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Tools for Transformation Funded Proposals

A Field Biology Course in Alaska

College of Ocean & Fishery Sciences, School of Fisheries

The University of Washington and the School of Fisheries in particular are interested in closely connecting undergraduate teaching and research. As one step towards this goal, the School will offer a new course in aquatic ecology, starting in summer 1999, at the Fisheries Research Institute’s field stations in Bristol Bay, Alaska. The goals of the course are to provide a small number of students with direct, hands-on training in the theories and techniques of research in aquatic ecology. They will make use of the well equipped field camps and diverse aquatic environments to give students formal course material (i.e., lectures and instruction manuals) and practical experience in the planning, design, and completion of research projects. Students will have access to the long-term data sets collected at the camps, and will write papers on limnology, fish behavior and population dynamics. Students will enroll for 3 credits of independent study or senior project in fall quarter, to complete projects initiated during the summer.

All students will enroll for 9 credits of FISH 499 in summer quarter and will jointly participate in field and laboratory research at lakes Aleknagik and Iliamna. The course will run for 6 weeks, from 17 July to 29 August. During that time they will receive instruction in limnology, juvenile fish ecology, spawning behavior and life history of adult salmon, population dynamics and fishery management.

Contact: David Armstrong
Professor and Director, School of Fisheries
Allocation: $137,385 (first year)
    92,965 (second year)
$230,350 (total)
Date Funded: February 1999 and January 2000

Progress Report, Alaska Field Ecology Program Summer 2000

Tom Quinn, School of Aquatic and Fishery Sciences
Ray Hilborn, School of Aquatic and Fishery Sciences
Daniel Schindler Department of Zoology

The 2000 class went very well, with students doing independent projects on fly maggots consuming salmon carcasses, gulls attacking adult salmon, sockeye salmon eating zooplankton, bears eating salmon, and two projects using data from our long-term records on commercial fisheries. The evaluations by the students were very good (median of first 4 items on IAS form = 4.90), two of them (Erin Meehan and Lucy Flynn) gave presentations at the undergraduate research symposium this spring, and we employed several students in the off-season and again this year. We believe the 2000 class was even more successful than the first year because we learned how to pace the work and we shifted some things around between the first and second years. We also put more interim deadlines for the students to keep work on schedule rather than having a panic at the end.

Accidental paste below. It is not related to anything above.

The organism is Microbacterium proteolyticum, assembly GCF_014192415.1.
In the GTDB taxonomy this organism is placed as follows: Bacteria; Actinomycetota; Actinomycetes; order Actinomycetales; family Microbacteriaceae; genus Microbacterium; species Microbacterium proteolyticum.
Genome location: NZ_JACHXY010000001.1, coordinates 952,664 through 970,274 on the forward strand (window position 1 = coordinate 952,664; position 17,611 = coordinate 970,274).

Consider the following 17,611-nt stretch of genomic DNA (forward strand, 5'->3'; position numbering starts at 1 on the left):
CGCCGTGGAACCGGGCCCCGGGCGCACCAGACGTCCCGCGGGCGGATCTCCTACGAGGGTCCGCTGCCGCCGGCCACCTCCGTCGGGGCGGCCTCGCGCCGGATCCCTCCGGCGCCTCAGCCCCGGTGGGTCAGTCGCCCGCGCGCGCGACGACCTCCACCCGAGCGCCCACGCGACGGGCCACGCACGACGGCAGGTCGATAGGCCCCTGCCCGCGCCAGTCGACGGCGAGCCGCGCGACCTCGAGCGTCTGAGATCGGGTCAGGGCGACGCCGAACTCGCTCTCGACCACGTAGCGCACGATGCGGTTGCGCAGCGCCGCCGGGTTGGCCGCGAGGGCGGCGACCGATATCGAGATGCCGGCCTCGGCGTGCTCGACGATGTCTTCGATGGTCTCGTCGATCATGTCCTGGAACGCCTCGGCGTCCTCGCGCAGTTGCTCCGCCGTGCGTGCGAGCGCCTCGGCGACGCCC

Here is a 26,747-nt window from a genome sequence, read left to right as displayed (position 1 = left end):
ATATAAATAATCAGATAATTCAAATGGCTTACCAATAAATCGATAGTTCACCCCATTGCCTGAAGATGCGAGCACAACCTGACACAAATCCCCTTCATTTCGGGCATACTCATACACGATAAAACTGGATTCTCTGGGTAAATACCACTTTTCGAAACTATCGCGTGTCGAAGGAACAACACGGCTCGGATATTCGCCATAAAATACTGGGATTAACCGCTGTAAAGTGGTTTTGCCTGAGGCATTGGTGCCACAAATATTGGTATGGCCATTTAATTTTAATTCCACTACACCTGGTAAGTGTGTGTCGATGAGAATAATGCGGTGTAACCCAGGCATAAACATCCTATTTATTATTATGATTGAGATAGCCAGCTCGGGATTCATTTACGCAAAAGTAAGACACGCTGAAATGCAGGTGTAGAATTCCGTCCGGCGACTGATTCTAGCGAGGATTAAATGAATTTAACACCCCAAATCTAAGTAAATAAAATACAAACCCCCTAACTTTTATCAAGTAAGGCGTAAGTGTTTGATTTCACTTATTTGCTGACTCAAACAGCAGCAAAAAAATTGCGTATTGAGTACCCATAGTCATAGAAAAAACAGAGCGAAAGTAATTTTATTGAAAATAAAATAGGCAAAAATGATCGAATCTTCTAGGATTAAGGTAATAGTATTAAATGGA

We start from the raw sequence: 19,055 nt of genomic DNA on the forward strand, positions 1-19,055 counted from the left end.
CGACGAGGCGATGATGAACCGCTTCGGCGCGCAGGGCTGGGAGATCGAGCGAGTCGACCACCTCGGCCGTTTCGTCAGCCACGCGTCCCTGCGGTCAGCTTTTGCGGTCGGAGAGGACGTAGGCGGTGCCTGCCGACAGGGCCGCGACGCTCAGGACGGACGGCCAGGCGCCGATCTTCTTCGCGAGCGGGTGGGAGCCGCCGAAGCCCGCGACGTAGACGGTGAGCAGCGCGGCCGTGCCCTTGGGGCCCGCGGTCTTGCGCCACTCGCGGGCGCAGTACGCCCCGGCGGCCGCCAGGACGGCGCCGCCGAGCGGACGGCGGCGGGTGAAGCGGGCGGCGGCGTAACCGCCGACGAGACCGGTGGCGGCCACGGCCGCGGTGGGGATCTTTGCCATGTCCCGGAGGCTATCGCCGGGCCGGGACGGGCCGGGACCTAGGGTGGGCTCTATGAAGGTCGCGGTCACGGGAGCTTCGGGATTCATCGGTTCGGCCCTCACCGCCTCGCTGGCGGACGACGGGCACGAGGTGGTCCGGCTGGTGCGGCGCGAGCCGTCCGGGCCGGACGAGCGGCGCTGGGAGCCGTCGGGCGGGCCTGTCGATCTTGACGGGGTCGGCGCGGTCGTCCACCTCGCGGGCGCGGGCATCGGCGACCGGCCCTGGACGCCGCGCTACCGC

As per our initial proposal we have funded the ongoing activity for the 2001 class using a combination of departmental teaching funds, endowments, Alaska Salmon Program research funding and summer program funds. In the 2001 class (to begin next month) we have an excellent group (more students have been applying for the class each year) and most are already in Alaska working for us prior to the class. We have every expectation that things will go well again.

Progress Report, September 2002

Here is a brief report on the status of the NSF funding to upgrade the University of Washington's field stations in Bristol Bay, Alaska. Despite some delays in purchasing, and further delays from the manufacturer, the building materials were trucked up to Anchorage, and then out to Homer, Alaska. A barge took them to the Alaska Peninsula, where they were trucked over a mountain pass to Iliamna Lake, and then barged again to our camp on Porcupine Island. All site preparation was completed, the bulkhead and dock replaced, and the building constructed by the end of August. Indeed, the students in the undergraduate class were working in the building, and the construction crew sleeping in it before we left. There is still some work to be done, but the building was winterized and we are all delighted with it - it is just what we needed.

We were too busy with construction to host any scientific visitors at Iliamna Lake this year but we already have requests for next year. Our Aleknagik camp benefited from the building paid for by the UW matching funds and NSF money for a new dock, and these were heavily used every day during the three-month field season. We hosted four Japanese scientists and students, three scientists from Washington natural resource agencies, a Scottish graduate student on an international fellowship, two new UW faculty as prospective collaborators, and an undergraduate intern from one of the small Native Alaskan communities. We also participated in a "salmon camp" run by the Bristol Bay Native Association for local children, using our facilities and giving guest lectures. This was all in addition to our undergraduate class, our long-term field program, and various other projects. We are grateful to NSF for this support and are pleased to tell you how useful the facilities improvements have been.

Tools for Transformation Funded Proposals